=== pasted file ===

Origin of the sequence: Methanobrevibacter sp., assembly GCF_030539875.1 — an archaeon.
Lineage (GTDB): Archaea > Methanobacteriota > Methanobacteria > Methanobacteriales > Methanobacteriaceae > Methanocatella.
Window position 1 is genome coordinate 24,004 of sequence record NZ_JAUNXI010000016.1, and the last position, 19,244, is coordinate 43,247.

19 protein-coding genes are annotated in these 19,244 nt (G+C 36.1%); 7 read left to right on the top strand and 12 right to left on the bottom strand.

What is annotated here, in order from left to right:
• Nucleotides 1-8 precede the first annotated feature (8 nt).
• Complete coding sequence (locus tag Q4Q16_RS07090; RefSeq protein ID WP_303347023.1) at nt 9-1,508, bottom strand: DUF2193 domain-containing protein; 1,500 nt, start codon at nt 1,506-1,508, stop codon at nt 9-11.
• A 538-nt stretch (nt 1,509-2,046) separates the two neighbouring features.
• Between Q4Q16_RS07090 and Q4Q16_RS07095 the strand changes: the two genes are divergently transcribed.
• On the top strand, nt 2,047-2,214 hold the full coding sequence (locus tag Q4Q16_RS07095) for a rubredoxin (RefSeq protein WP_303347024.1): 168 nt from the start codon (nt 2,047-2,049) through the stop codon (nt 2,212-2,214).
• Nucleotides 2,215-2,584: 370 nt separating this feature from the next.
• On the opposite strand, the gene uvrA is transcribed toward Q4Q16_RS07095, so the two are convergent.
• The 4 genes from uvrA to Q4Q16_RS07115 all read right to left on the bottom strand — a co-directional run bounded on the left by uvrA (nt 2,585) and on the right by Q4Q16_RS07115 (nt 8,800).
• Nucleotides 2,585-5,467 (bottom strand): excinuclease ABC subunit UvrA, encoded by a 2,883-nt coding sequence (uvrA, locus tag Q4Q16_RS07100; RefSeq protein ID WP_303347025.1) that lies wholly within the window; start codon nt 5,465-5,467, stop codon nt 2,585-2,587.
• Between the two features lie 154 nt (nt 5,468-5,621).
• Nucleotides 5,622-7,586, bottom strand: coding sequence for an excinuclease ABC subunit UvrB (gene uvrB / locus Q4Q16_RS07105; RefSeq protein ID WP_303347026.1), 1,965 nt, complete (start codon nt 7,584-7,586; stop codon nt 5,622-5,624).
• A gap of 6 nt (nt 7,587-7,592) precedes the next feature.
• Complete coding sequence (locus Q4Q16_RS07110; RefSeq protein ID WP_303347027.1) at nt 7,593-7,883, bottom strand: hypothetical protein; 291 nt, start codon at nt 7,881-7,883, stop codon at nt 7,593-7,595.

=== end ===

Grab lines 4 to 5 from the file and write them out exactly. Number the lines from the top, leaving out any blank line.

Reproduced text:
19 protein-coding genes are annotated in these 19,244 nt (G+C 36.1%); 7 read left to right on the top strand and 12 right to left on the bottom strand.

What is annotated here, in order from left to right: